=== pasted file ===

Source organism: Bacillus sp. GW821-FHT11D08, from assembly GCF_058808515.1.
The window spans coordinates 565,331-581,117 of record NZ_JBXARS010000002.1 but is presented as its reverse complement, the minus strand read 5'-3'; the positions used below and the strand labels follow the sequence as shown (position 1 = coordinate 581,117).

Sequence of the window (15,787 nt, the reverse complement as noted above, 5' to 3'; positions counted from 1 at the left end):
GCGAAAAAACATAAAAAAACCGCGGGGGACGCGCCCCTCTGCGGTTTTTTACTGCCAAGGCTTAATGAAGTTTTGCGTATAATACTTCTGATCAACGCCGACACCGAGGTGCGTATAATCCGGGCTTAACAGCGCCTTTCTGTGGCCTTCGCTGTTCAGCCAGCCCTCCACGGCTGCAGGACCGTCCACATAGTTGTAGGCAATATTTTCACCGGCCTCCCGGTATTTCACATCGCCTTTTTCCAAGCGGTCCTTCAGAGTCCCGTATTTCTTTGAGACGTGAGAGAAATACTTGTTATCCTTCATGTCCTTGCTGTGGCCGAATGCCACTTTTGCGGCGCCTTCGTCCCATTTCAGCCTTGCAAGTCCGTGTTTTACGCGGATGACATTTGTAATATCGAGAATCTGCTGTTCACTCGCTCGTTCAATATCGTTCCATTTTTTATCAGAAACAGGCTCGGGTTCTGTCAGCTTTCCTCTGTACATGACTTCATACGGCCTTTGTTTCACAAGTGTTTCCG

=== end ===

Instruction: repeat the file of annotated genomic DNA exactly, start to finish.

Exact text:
Source organism: Bacillus sp. GW821-FHT11D08, from assembly GCF_058808515.1.
The window spans coordinates 565,331-581,117 of record NZ_JBXARS010000002.1 but is presented as its reverse complement, the minus strand read 5'-3'; the positions used below and the strand labels follow the sequence as shown (position 1 = coordinate 581,117).

Sequence of the window (15,787 nt, the reverse complement as noted above, 5' to 3'; positions counted from 1 at the left end):
GCGAAAAAACATAAAAAAACCGCGGGGGACGCGCCCCTCTGCGGTTTTTTACTGCCAAGGCTTAATGAAGTTTTGCGTATAATACTTCTGATCAACGCCGACACCGAGGTGCGTATAATCCGGGCTTAACAGCGCCTTTCTGTGGCCTTCGCTGTTCAGCCAGCCCTCCACGGCTGCAGGACCGTCCACATAGTTGTAGGCAATATTTTCACCGGCCTCCCGGTATTTCACATCGCCTTTTTCCAAGCGGTCCTTCAGAGTCCCGTATTTCTTTGAGACGTGAGAGAAATACTTGTTATCCTTCATGTCCTTGCTGTGGCCGAATGCCACTTTTGCGGCGCCTTCGTCCCATTTCAGCCTTGCAAGTCCGTGTTTTACGCGGATGACATTTGTAATATCGAGAATCTGCTGTTCACTCGCTCGTTCAATATCGTTCCATTTTTTATCAGAAACAGGCTCGGGTTCTGTCAGCTTTCCTCTGTACATGACTTCATACGGCCTTTGTTTCACAAGTGTTTCCG